The Historical Society of Easton’s expanded House Plaque Program.
When the Historical Society of Easton was formed during the summer of 1968, the initial mission was to find a parcel of land and then move the 1850’s Adams School House onto it. The schoolhouse had originally been rescued by the late Samuel Senior during the 1930’s and moved to his Tersana Farms estate on Sport Hill Road as a gift to his wife. Following his 1962 death, the farm was sold, and the schoolhouse went with it. When the property was sold a second time a few years later, the new owners decided to offer the aging schoolhouse to the town of Easton. When the town declined the offer, a group of concerned citizens got together and formed the Historical Society of Easton in a last-ditch effort to save the historical school and restore it.
The early enthusiasm shown by the residents of Easton quickly grew the Society towards 300 active members. There were still many descendants residing in town of the original English emigrants who had settled the Parish of North Fairfield over 200 years earlier. Both sharing and learning more about their family history fueled the early growth and success of the Society.
Beginning on November 10, 1971, a 12-person committee was formed to identify and record the historically significant buildings in Easton. Tracing structures back to their builders was no easy task. The hard evidence of buildings being present in most land records comes when parcels change hands and descriptions such as “dwelling house” or “barn” first appear. Since some Easton dwellings date back into the early 1700’s, that meant that teams of researchers needed to visit as many as three town halls – Easton, Weston, and Fairfield – in order to trace buildings back to their original builders.
It took approximately 2 years for the committee to identify and record their first 100 buildings of historical significance. In addition to the remaining surviving structures, they discovered that nearly 100 more were then nonextant. A great deal of the work was done by Society members Francis A. Mellen and Marshall Nye. Using both the 1856 Clark Map and the 1867 Beers Map, the duo was able to pinpoint the location of many of the town’s older buildings along with the names of the then current owners. Then using the decennial US Census reports, they were able to better identify the families and their lineage. Marshall Nye’s extensive mapping of Easton’s older cemeteries was also significant in the confirmation of birth and death dates as well as familial relationships. All of this was painstakingly slow and arduous work, as it all was done by hand without the aid of a computer and the internet.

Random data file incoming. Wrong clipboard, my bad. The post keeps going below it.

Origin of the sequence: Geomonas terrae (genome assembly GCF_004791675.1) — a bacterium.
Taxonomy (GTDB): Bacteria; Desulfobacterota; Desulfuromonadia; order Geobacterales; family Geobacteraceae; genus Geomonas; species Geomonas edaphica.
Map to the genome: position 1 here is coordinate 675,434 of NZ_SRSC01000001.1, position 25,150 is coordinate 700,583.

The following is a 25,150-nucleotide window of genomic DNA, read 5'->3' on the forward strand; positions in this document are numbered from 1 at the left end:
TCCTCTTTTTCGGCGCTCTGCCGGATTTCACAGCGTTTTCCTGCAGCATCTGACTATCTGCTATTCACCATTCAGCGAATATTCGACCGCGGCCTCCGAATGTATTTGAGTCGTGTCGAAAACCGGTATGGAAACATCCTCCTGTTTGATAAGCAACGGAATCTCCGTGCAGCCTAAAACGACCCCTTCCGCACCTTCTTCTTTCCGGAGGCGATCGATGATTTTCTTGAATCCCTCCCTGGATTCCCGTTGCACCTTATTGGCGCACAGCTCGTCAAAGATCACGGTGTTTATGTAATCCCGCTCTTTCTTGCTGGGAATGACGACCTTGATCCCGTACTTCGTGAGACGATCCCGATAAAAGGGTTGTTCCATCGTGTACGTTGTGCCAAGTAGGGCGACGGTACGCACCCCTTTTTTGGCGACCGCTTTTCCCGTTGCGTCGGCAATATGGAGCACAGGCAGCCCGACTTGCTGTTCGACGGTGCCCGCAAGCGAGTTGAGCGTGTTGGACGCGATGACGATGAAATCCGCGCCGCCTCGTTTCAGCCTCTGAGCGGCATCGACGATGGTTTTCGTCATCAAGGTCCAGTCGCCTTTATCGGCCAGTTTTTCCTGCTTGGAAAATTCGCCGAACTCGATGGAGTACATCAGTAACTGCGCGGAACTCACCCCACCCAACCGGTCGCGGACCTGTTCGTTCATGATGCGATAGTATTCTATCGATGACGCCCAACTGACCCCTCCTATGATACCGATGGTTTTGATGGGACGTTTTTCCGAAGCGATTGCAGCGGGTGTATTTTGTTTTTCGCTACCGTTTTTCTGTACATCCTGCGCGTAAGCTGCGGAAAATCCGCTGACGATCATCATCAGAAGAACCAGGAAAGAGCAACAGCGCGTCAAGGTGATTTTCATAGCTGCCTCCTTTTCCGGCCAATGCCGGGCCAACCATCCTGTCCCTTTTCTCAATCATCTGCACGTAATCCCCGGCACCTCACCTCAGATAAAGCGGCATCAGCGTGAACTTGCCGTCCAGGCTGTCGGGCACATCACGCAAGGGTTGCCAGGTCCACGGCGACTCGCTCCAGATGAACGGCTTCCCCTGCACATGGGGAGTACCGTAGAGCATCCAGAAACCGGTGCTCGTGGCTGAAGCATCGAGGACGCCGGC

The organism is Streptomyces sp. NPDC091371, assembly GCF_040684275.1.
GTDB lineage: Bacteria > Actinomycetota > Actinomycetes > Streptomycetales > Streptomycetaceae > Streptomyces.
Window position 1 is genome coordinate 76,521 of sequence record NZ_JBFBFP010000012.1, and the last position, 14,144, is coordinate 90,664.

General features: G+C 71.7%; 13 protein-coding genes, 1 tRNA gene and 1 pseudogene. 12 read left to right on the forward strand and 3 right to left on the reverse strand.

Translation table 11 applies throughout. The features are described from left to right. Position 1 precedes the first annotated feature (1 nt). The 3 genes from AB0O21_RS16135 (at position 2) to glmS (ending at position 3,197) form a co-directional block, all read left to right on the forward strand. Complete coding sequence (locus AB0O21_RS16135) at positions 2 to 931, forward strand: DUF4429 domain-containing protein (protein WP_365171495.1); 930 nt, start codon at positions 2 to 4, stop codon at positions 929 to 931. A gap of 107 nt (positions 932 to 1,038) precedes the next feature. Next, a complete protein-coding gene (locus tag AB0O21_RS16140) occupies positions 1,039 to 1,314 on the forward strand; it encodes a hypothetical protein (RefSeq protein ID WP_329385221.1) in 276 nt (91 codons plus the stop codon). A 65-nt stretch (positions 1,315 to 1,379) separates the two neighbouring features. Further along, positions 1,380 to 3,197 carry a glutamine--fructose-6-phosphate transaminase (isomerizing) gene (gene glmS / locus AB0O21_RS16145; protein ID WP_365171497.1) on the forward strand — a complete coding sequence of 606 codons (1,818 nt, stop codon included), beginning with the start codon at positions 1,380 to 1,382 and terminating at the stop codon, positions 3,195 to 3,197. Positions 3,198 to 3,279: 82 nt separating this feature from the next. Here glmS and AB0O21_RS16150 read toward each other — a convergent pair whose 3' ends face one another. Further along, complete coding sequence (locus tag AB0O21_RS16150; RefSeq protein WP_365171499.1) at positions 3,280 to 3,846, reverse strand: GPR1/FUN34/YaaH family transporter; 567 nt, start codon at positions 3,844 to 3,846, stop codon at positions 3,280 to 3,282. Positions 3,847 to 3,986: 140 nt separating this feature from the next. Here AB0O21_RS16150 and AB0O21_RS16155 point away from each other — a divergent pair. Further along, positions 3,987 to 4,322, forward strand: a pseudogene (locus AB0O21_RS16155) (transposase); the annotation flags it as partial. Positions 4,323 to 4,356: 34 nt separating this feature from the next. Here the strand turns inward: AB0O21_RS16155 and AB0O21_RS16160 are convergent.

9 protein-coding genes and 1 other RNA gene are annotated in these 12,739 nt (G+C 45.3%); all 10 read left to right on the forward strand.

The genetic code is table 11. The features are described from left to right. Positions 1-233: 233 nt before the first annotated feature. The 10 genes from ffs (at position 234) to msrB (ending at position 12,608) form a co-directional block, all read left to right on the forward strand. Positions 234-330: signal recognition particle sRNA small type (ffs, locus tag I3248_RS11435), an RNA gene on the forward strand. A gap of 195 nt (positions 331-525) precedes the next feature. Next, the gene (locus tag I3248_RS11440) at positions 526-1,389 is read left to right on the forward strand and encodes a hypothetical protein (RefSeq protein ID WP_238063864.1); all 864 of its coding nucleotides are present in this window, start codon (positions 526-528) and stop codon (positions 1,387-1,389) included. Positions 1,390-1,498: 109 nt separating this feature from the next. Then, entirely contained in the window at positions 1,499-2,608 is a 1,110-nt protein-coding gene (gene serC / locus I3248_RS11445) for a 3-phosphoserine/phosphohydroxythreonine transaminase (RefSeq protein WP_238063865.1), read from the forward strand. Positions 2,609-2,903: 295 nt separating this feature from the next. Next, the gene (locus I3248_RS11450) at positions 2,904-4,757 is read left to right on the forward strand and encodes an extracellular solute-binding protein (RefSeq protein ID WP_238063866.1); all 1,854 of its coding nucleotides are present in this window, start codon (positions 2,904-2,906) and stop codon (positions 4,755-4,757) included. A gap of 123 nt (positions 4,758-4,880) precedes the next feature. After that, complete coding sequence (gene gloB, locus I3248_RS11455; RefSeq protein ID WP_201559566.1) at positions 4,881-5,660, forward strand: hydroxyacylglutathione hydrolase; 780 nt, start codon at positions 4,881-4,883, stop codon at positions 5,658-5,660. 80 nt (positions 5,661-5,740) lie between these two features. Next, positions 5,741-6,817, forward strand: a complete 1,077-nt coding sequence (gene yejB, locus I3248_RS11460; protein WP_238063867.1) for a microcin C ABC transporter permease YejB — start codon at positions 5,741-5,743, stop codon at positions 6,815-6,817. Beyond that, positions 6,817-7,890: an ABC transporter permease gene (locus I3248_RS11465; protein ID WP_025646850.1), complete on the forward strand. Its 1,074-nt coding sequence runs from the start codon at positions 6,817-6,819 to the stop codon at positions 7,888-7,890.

Mr. Mellen kept a small notebook that included all of those original structures along with a complete list of past owners. Owners who were buried in Easton also have their birth and death dates included with the name of the cemetery where they are interred. Some buildings also have a short description regarding their history or that of some of their past owners or occupants.
The first official historic house plaques in Easton were introduced by the Historical Society of Easton back in 1973. They cost the homeowner $25 and were crafted by local students in their wood working shop as part of the industrial arts curriculum. Made from white pine, the signs bore the home’s original construction date and sometimes the name of its original occupant. They were rather Spartan in appearance but added a nice touch to many of the older homes in the community.
The original qualifying factor was simply the age of the structure – it generally needed to have been built prior to 1900 or located within the town’s Aspetuck Historic District.